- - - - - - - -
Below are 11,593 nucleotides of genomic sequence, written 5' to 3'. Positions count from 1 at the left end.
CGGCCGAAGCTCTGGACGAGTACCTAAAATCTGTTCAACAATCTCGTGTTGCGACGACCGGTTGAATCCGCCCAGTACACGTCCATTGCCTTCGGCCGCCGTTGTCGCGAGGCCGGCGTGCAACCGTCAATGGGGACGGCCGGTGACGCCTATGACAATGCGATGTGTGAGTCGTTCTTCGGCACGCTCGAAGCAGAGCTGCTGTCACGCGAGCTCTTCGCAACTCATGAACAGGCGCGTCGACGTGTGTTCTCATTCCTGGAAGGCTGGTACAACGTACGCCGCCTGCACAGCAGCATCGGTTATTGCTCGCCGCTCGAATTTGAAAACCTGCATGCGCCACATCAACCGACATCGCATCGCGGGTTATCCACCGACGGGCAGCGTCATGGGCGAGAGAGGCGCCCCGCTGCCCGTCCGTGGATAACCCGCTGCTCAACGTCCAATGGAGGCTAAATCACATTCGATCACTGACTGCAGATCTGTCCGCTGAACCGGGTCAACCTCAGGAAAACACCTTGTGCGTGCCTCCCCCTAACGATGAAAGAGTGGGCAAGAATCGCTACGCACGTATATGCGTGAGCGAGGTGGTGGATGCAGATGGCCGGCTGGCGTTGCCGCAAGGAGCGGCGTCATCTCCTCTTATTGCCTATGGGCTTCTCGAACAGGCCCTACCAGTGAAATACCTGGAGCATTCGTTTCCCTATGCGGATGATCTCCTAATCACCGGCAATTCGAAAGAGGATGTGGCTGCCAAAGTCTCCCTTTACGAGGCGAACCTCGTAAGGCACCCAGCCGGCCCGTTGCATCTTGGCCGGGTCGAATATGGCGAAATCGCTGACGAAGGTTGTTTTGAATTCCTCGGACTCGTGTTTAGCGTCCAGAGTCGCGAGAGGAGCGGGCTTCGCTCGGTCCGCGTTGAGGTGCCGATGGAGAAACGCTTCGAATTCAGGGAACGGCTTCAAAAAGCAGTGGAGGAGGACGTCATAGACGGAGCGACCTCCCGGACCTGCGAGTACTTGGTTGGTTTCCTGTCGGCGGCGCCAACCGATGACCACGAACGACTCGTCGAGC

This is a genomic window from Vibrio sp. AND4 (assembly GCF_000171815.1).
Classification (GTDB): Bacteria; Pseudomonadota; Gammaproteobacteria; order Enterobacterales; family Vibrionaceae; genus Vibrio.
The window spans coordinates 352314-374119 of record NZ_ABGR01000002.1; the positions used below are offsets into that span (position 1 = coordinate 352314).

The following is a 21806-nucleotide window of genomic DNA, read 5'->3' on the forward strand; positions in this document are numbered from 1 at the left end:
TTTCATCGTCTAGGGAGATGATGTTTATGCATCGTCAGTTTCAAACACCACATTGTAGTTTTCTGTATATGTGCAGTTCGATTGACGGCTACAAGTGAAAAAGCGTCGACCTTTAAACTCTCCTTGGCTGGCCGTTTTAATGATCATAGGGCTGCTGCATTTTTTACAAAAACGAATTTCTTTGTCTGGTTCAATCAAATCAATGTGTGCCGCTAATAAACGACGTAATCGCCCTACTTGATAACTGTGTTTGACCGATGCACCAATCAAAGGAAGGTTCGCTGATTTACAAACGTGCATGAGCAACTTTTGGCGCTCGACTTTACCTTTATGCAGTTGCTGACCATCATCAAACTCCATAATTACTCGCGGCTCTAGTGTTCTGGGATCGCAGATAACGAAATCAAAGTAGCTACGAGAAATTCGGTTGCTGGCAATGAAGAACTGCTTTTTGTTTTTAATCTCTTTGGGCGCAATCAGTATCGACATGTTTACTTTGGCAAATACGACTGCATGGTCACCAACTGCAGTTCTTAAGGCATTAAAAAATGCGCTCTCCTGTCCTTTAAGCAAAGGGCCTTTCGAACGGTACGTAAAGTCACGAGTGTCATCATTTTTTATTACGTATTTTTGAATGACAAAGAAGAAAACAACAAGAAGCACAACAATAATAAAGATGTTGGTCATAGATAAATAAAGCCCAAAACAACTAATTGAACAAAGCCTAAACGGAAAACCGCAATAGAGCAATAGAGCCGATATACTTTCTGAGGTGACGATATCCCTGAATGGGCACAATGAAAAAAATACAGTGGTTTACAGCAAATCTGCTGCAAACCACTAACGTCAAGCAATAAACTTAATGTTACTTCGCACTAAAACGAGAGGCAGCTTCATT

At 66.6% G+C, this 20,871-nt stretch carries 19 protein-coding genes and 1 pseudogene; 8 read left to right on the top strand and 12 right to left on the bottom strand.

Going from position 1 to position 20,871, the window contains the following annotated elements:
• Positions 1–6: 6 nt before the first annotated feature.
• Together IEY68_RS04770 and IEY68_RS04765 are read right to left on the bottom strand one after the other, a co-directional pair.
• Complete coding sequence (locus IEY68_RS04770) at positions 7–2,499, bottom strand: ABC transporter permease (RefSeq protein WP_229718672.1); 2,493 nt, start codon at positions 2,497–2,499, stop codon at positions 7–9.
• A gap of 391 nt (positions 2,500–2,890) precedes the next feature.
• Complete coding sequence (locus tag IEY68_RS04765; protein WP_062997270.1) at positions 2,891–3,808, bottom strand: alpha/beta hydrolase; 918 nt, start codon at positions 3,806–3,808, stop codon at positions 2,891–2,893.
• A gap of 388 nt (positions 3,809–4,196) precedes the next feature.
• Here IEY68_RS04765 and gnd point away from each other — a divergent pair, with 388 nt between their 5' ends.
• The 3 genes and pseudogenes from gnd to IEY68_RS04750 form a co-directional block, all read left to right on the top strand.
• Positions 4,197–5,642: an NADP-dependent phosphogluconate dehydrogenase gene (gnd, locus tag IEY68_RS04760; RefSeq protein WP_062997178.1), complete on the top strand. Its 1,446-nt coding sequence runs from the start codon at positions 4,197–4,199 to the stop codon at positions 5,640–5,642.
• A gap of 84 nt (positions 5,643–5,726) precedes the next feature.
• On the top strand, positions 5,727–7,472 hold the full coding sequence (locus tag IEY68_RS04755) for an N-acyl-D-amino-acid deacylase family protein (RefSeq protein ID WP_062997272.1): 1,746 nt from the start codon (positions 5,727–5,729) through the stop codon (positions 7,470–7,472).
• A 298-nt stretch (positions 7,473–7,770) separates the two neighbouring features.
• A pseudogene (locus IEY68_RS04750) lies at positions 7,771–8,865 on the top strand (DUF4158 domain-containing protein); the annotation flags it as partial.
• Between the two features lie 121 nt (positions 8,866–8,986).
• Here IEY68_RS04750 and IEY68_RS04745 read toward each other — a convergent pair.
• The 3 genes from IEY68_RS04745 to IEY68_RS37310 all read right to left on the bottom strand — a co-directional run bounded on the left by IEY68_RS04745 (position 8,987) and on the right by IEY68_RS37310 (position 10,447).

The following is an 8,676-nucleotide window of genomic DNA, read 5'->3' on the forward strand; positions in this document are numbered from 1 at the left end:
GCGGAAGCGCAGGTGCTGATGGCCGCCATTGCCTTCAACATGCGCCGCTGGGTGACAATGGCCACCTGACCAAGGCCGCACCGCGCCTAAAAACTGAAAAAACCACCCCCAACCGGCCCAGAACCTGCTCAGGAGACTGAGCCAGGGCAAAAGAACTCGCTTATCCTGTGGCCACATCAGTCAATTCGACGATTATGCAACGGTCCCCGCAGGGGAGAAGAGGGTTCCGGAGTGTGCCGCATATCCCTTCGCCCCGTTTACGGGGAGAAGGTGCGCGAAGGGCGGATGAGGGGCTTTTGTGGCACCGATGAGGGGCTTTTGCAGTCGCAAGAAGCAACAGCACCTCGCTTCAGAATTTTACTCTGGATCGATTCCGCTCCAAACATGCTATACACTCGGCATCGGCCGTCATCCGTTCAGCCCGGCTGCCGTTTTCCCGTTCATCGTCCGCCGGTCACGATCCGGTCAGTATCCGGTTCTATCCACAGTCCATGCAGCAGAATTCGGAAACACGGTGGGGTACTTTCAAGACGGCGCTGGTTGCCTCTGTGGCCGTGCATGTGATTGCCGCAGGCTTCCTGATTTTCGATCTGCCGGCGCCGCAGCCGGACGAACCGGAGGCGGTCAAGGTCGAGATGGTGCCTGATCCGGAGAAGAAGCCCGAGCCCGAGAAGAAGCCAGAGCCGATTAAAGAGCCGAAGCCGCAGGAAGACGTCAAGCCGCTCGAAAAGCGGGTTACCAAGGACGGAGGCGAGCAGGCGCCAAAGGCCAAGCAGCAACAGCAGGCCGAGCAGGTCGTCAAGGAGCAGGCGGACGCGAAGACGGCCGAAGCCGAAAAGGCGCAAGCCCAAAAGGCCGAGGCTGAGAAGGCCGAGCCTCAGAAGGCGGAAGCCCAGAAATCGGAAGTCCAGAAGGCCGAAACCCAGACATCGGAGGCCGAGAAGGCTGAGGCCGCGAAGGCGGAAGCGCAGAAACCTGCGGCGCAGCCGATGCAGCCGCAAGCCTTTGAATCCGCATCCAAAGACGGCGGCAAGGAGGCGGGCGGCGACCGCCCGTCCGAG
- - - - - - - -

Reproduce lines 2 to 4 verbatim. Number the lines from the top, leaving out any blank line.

CGGCCGAAGCTCTGGACGAGTACCTAAAATCTGTTCAACAATCTCGTGTTGCGACGACCGGTTGAATCCGCCCAGTACACGTCCATTGCCTTCGGCCGCCGTTGTCGCGAGGCCGGCGTGCAACCGTCAATGGGGACGGCCGGTGACGCCTATGACAATGCGATGTGTGAGTCGTTCTTCGGCACGCTCGAAGCAGAGCTGCTGTCACGCGAGCTCTTCGCAACTCATGAACAGGCGCGTCGACGTGTGTTCTCATTCCTGGAAGGCTGGTACAACGTACGCCGCCTGCACAGCAGCATCGGTTATTGCTCGCCGCTCGAATTTGAAAACCTGCATGCGCCACATCAACCGACATCGCATCGCGGGTTATCCACCGACGGGCAGCGTCATGGGCGAGAGAGGCGCCCCGCTGCCCGTCCGTGGATAACCCGCTGCTCAACGTCCAATGGAGGCTAAATCACATTCGATCACTGACTGCAGATCTGTCCGCTGAACCGGGTCAACCTCAGGAAAACACCTTGTGCGTGCCTCCCCCTAACGATGAAAGAGTGGGCAAGAATCGCTACGCACGTATATGCGTGAGCGAGGTGGTGGATGCAGATGGCCGGCTGGCGTTGCCGCAAGGAGCGGCGTCATCTCCTCTTATTGCCTATGGGCTTCTCGAACAGGCCCTACCAGTGAAATACCTGGAGCATTCGTTTCCCTATGCGGATGATCTCCTAATCACCGGCAATTCGAAAGAGGATGTGGCTGCCAAAGTCTCCCTTTACGAGGCGAACCTCGTAAGGCACCCAGCCGGCCCGTTGCATCTTGGCCGGGTCGAATATGGCGAAATCGCTGACGAAGGTTGTTTTGAATTCCTCGGACTCGTGTTTAGCGTCCAGAGTCGCGAGAGGAGCGGGCTTCGCTCGGTCCGCGTTGAGGTGCCGATGGAGAAACGCTTCGAATTCAGGGAACGGCTTCAAAAAGCAGTGGAGGAGGACGTCATAGACGGAGCGACCTCCCGGACCTGCGAGTACTTGGTTGGTTTCCTGTCGGCGGCGCCAACCGATGACCACGAACGACTCGTCGAGC

This is a genomic window from Vibrio sp. AND4 (assembly GCF_000171815.1).
Classification (GTDB): Bacteria; Pseudomonadota; Gammaproteobacteria; order Enterobacterales; family Vibrionaceae; genus Vibrio.